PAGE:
Giving a stake in homes could deter anti-social behaviour, the report says
Council house tenants who make a "positive" contribution to society should get discounts when buying their homes, a report has urged.
Former Tory leader Iain Duncan Smith's Centre for Social Justice says there should be more "incentives" for people trying to come off benefits into work.
Home ownership improves social mobility and could stop estates becoming ghettos, the think tank argues.
Ministers say they are trying to tackle housing shortages.
A recession is set to reduce further the number of council homes being built, while increasing demand for low-cost accommodation.
More than four million people are waiting to be housed, while only 170,000 properties are becoming available every year.
The government has pledged to construct three million new homes by 2020, but many experts believe this is unrealistic.
The Centre for Social Justice wants council properties to be used as a "lever" to improve the life chances and economic circumstances of their tenants.
Those making a "constructive" contribution to society should be offered discounts to encourage them to buy stakes in their homes, its report adds.
Mr Duncan Smith told BBC Radio 4's Today programme: "What it's saying is that right now these estates have become almost ghettos of the most broken families and their incentive is to remain like that."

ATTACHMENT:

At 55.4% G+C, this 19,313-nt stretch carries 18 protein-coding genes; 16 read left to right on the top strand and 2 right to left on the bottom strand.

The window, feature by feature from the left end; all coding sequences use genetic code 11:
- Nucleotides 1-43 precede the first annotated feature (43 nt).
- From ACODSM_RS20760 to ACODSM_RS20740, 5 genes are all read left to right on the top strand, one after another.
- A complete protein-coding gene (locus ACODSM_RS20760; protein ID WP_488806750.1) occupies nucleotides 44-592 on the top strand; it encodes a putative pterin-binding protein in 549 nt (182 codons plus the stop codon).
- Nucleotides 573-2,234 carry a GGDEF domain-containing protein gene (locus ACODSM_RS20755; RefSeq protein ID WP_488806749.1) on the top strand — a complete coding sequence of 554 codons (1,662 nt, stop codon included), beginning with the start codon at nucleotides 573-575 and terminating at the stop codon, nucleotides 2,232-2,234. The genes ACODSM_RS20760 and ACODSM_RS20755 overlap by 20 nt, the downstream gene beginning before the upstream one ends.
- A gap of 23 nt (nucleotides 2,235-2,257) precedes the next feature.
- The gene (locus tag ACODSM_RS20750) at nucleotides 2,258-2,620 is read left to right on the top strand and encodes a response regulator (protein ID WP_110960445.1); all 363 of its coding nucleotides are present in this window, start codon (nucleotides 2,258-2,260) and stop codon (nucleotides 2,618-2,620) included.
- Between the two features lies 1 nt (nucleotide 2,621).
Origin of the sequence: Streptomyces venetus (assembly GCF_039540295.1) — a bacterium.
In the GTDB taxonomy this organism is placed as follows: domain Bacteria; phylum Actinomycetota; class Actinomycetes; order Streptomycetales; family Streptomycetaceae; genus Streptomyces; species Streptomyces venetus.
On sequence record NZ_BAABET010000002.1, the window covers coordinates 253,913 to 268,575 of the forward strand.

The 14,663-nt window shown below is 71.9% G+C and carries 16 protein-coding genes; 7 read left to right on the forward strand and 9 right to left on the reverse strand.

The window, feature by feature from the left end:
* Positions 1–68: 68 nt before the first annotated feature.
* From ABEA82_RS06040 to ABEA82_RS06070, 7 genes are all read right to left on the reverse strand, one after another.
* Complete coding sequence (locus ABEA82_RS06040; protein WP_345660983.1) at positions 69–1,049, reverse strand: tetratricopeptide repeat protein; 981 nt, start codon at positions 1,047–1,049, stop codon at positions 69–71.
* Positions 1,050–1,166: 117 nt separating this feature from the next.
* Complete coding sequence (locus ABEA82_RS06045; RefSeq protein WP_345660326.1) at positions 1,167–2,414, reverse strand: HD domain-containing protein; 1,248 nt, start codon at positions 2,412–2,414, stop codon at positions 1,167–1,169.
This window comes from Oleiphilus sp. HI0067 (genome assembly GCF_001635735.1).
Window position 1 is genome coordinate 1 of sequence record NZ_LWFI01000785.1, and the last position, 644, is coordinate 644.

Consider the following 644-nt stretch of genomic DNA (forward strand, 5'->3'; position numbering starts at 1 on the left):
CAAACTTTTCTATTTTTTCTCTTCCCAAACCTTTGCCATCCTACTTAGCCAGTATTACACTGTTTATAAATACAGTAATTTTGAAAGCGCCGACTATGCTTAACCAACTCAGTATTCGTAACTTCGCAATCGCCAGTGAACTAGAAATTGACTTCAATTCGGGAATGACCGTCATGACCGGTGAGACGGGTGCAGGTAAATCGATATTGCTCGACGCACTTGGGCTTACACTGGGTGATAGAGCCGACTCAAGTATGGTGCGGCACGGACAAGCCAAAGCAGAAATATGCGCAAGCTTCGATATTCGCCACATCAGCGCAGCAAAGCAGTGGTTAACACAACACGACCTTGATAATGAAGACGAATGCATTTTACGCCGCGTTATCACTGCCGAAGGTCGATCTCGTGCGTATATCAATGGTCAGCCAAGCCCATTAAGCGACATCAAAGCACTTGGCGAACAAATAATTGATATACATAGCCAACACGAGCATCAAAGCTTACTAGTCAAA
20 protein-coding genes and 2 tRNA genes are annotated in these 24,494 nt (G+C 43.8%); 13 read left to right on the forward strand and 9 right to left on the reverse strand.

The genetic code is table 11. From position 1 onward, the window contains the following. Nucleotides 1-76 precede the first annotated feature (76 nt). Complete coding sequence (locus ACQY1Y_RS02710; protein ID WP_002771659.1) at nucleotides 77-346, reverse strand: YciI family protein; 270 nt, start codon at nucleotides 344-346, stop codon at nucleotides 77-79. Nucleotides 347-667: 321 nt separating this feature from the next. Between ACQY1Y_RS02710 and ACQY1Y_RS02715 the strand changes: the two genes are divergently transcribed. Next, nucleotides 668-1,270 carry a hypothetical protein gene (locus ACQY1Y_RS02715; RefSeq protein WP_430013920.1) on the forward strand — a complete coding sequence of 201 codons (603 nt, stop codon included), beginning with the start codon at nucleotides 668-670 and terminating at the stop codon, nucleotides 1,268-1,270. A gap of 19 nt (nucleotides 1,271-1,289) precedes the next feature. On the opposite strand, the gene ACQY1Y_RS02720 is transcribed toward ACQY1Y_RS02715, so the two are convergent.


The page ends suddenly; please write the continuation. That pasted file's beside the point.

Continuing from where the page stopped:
He added: "Most kids growing up there will never see anyone going out to work.
"The number of broken families increases all the time and so the idea is that you have to try and give people an incentive."
The think tank believes people who "genuinely" try to find work could be rewarded with an increased stake in their property.
The report also calls for tenants to be given greater access to shared equity schemes, more flexibility over their individual arrangements and for councils to have increased control over their own housing needs.
Mr Duncan Smith said many estate residents were trapped in a "vicious cycle" of unemployment, family breakdown and addiction.
"Housing policy must be seen as part of a broader social policy which aims to get people back to work and in a position to help themselves," he said.
"We need to find a way to end the cycle of destructive behaviour on our social housing estates. This must involve fostering a real link between aspiration and behavioural shift."
The government said it was considering plans for housing reform "to create a fairer and more effective system for those living in rented housing" and to "support aspiration and social mobility".
A report last month by the Chartered Institute for Housing called for the longstanding commitment for a "council house for life" to be reviewed to ensure those most at need were given priority.
This received a frosty response from many Labour MPs, who said the solution to the shortage was to build more.